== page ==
Contrary to the intense debate about brain oxygen dynamics and its uncoupling in mammals, very little is known in
birds. In zebra finches, picosecond optical tomography (POT) with a white laser and a streak camera can measure in vivo
oxy-hemoglobin (HbO2) and deoxy-hemoglobin (Hb) concentration changes following physiological stimulation
(familiar calls and songs). POT demonstrated sufficient sub-micromolar sensitivity to resolve the fast changes in
hippocampus and auditory forebrain areas with 250 μm resolution. The time-course is composed of (i) an early 2s-long
event with a significant decrease in Hb and HbO2, respectively -0.7 μMoles/L and -0.9 μMoles/L (ii) a subsequent
increase in blood oxygen availability with a plateau of HbO2 (+0.3μMoles/L) and (iii) pronounced vasodilatation events
immediately following the end of the stimulus. One of the findings of our work is the direct link between the blood
oxygen level-dependent (BOLD) signals previously published in birds and our results. Furthermore, the early
vasoconstriction event and post-stimulus ringing seem to be more pronounced in birds than in mammals. These results in
bird, a tachymetabolic vertebrate with a long lifespan, can potentially yield new insights for example in brain aging.
VASAO is an ambitious project that explores new conceptual direction in the field of astronomical adaptive optics. In
the era of 8 meter and larger telescopes, and their instrument costs and telescope time pressure, there is a natural niche
for such ground-breaking conceptual development in the 4 meter class telescope. The aim of VASAO is to provide
diffraction limited imaging in the visible with 100% sky coverage; the challenge (but potential rewards) arises from the
simultaneity of these requirements. To this end, CFHT is conducting a feasibility study based on the polychromatic
guide star concept (Foy et al., 1995 ) coupled with a high order curvature AO system, presented in this paper.
A number of experiments have been started (or carried out) to study the challenges and limits of the techniques involved
in an operational setting; these include the FlyEyes detector, and a polychromatic tip-tilt test on natural stars.
Because such a project straddles such a fine line between facility instrument and experimental facility, careful thought
has to be given to the balance between modes of operations and potential astrophysical targets.
A European Laser Guide Star (LGS) test facility is proposed for the 4.2m William Herschel Telescope (WHT) on La
Palma. It will test the next-generation Adaptive Optics (AO) LGS technologies to aid risk mitigation of Extremely Large
Telescope (ELT) LGS AO systems. In particular, critical scaling of current LGS AO technologies to ELT dimensions
will be tested. For example, experiments addressing increased spot elongation, cone effect and the order of correction
A pan-European consortium proposes to construct test facility infrastructure on the WHT for a number of risk mitigating
experiments. The infrastructure includes the construction of a Nasmyth platform based controlled environment 'Ground-based
Adaptive optics Innovative Laboratory' (GRAIL), an experimental test environment 'Testbed integration facility'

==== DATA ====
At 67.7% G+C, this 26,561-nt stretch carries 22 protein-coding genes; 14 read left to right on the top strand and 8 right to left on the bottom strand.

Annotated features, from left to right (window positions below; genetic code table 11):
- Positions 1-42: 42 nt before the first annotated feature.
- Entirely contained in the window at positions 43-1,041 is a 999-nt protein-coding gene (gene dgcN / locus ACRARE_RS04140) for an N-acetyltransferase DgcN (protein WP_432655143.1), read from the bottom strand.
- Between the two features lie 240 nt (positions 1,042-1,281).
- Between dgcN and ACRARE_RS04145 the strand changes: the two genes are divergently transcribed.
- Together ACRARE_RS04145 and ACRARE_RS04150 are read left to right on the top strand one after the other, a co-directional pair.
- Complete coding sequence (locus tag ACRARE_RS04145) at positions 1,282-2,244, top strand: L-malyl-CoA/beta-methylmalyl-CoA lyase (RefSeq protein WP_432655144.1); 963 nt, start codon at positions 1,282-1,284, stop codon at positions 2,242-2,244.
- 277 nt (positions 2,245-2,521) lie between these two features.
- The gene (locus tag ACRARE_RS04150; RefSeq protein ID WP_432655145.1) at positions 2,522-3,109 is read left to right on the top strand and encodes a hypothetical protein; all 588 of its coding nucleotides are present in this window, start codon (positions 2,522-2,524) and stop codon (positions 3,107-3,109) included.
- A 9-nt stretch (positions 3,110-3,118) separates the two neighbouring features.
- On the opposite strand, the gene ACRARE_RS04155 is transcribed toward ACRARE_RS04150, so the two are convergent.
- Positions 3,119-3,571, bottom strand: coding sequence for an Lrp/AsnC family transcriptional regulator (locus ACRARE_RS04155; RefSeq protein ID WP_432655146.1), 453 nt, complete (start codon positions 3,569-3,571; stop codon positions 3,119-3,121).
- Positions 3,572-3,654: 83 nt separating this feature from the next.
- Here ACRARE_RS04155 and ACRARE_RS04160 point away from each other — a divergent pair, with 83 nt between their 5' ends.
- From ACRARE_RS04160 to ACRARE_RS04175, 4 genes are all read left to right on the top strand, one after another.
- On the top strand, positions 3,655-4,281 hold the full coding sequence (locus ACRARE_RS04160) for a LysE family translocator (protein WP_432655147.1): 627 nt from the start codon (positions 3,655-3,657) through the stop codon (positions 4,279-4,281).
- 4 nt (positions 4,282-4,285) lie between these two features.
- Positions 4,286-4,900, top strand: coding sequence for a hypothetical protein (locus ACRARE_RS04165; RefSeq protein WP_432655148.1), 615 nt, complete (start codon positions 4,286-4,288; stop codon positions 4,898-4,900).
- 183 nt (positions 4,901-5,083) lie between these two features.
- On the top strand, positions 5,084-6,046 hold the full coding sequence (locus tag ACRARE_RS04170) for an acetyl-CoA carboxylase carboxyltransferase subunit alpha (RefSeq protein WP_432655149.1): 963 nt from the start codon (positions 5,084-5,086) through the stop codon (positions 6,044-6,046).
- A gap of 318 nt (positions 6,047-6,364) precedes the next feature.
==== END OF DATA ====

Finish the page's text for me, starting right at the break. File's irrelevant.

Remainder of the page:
(TIF) and some common-experiment equipment such as the Common Re-Imaging AO System.
Experiments that are proposed for this facility cover the areas of laser technologies, spot elongation, LGS wavefront
sensing, parallel launch concepts, Multi-Object AO, atmospheric characterisation, co-phasing and real-time control
system risk mitigation.
The differential atmospheric tip-tilt can be measured using a Polychromatic Laser Guide Star. A two photon excitation
has been proposed. It consists in exciting the 4D5/2 level of mesospheric sodium atoms with two identical lasers operating
at 589 nm and 569 nm. With two modeless lasers of 2×15W at the mesosphere level, this scheme will produce a returned
flux at 330 nm of about 4×104 photons/s/m2. Thanks to our modeless laser, we propose a new method which consists in
exciting directly the 4P3/2 sodium level with one photon excitation, using a single laser operating at 330 nm. This
solution was previously rejected probably because of strong saturation problems using single longitudinal mode lasers.
We show that 1 W modeless laser at 330 nm can produce the same returned flux at 330 nm. This solution will save at
least 400 k€ of equipment. Moreover, our new method is very promising in terms of simplicity but also in terms of flux
because the returned flux above will probably be not sufficient for getting a good Strehl ratio. We propose very efficient
solid state laser systems for the production of tens of watts at 330 nm.
A new ultrafast Diffuse Optical Tomography (DOT) has been developed for real time in vivo brain metabolism monitoring in songbird. The technique is based on space resolved time of flight measurements of the photons across the brain tissues. A three dimensional reconstruction of the brain activity is foreseeable by means of a double space and time sampling of the reflectance signal. The setup and the treatment procedure are described in depth and promising preliminary results showing the response of brain tissues to hypercapnia stimulations (increase of CO2) are presented.
We demonstrate the possibility of using periodically poled lithium
niobate crystals (PPLN) as a direct source of entangled photon
pairs. Two configurations are studied. The first enables the
generation of polarization-entangled states from a one-dimensional
PPLN structure at different frequencies; the second is dedicated
to the production of frequency-entangled states from a
bi-dimensional PPLN structure. The engineering of both of these
PPLN structures are described from a theoretical perspective.